Several days after Representative McHenry introduced the Act, the committee voted 26-21, in a party line vote, to send the Act to the full House.

Although it appears that the likelihood of the Act becoming law, at least at this time, is remote, given the divided government, examining its provisions provides a good roadmap to determine what Representative McHenry and other committee members who voted to favorably report the Act to the full House would support in federal privacy legislation.


The Act has more than a dozen separate sections. Section 2, the first section of substance in the Act, titled “Protection of Nonpublic Personal Information,” expands the GLBA’s privacy provisions to cover both customers and consumers. The Act further expands the definition of “nonpublic personal information” to include “information that identifies, relates to, describes, is reasonably capable of being associated with, or could reasonably be linked to, directly or indirectly, with a particular individual.”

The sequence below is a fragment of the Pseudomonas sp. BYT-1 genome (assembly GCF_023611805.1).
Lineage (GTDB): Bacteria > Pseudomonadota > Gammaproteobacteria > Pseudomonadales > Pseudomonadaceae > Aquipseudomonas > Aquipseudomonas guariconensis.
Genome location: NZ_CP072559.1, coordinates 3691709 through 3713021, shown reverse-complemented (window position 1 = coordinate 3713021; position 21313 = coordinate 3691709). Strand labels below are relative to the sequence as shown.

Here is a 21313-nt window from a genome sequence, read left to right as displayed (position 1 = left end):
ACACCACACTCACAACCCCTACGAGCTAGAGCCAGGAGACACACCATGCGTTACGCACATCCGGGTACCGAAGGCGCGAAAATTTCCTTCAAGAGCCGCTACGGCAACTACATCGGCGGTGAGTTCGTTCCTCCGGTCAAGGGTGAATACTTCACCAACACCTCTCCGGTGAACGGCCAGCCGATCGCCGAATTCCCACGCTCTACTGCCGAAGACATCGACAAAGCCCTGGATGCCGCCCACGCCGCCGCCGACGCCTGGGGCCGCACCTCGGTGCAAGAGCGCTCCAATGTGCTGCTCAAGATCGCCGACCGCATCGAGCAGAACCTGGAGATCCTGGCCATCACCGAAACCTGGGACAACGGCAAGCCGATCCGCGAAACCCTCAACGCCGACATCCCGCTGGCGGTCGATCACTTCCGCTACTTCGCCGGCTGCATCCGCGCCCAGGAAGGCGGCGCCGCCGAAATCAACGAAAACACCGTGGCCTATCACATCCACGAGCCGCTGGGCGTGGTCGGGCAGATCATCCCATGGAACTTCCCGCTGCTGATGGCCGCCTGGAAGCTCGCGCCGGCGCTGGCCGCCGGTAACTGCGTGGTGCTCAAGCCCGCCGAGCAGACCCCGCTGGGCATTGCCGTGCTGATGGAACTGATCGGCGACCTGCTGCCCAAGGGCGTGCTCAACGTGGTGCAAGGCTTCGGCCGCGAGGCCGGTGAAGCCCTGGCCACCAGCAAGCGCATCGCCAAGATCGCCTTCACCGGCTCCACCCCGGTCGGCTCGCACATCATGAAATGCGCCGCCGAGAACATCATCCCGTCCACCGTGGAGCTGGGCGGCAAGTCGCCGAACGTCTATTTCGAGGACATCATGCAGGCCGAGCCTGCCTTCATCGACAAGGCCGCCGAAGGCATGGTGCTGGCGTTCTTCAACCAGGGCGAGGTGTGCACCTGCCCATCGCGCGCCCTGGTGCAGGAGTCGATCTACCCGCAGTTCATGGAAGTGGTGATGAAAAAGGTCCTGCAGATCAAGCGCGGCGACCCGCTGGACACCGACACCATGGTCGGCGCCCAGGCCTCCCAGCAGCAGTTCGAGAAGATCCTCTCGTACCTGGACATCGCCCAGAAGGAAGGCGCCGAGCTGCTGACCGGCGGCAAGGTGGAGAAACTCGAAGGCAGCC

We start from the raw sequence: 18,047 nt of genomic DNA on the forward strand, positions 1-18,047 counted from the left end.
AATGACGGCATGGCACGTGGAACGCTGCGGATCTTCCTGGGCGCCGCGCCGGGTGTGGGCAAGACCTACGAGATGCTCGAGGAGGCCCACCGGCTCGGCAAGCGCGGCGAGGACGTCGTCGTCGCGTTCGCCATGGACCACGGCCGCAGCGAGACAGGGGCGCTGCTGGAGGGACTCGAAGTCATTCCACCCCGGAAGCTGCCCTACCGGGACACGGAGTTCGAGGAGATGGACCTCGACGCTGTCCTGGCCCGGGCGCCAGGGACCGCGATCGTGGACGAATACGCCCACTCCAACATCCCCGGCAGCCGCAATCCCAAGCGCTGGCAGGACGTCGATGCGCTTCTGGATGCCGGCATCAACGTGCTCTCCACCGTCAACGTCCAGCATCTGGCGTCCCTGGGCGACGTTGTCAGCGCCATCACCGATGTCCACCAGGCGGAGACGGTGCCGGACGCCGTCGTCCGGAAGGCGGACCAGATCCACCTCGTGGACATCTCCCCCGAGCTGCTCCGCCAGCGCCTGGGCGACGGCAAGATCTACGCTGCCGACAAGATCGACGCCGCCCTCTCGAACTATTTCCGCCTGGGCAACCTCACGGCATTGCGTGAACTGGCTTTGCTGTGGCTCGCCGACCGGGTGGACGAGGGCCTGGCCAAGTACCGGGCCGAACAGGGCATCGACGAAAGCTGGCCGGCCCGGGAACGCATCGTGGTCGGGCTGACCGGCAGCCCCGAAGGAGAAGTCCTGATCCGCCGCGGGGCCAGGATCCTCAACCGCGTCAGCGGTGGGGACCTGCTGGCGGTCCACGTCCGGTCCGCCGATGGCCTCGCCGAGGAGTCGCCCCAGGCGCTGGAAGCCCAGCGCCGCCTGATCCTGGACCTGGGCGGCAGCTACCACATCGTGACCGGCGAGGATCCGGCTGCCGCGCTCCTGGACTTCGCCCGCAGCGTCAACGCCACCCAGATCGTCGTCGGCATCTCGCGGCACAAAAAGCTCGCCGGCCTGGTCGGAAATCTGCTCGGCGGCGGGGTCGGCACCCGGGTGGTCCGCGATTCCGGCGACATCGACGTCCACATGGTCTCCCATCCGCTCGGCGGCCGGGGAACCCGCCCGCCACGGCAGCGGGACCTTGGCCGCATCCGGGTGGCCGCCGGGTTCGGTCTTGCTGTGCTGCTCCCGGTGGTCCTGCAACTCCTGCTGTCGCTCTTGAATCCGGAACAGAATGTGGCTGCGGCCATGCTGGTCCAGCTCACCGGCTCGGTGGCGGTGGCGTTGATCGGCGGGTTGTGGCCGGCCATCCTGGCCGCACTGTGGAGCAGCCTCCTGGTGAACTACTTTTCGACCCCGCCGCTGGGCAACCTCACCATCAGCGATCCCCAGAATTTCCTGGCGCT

This section makes clear that nonpublic personal information, not just “personally identifiable financial information,” is protected whether an individual has a customer relationship or a consumer relationship with the financial institution holding the individual’s data. The section also makes clear that it is unlawful for financial institutions to willfully use nonpublic personal information without the consent of an individual with whom the financial institution maintains a customer or consumer relationship.

Significantly, the Act expands the GLBA’s coverage to now include “data aggregators” (more commonly known as data brokers) in the definition of financial institution. Data aggregator is defined as an entity operating a business for the purpose of accessing, aggregating, collecting, selling, or sharing nonpublic personal information.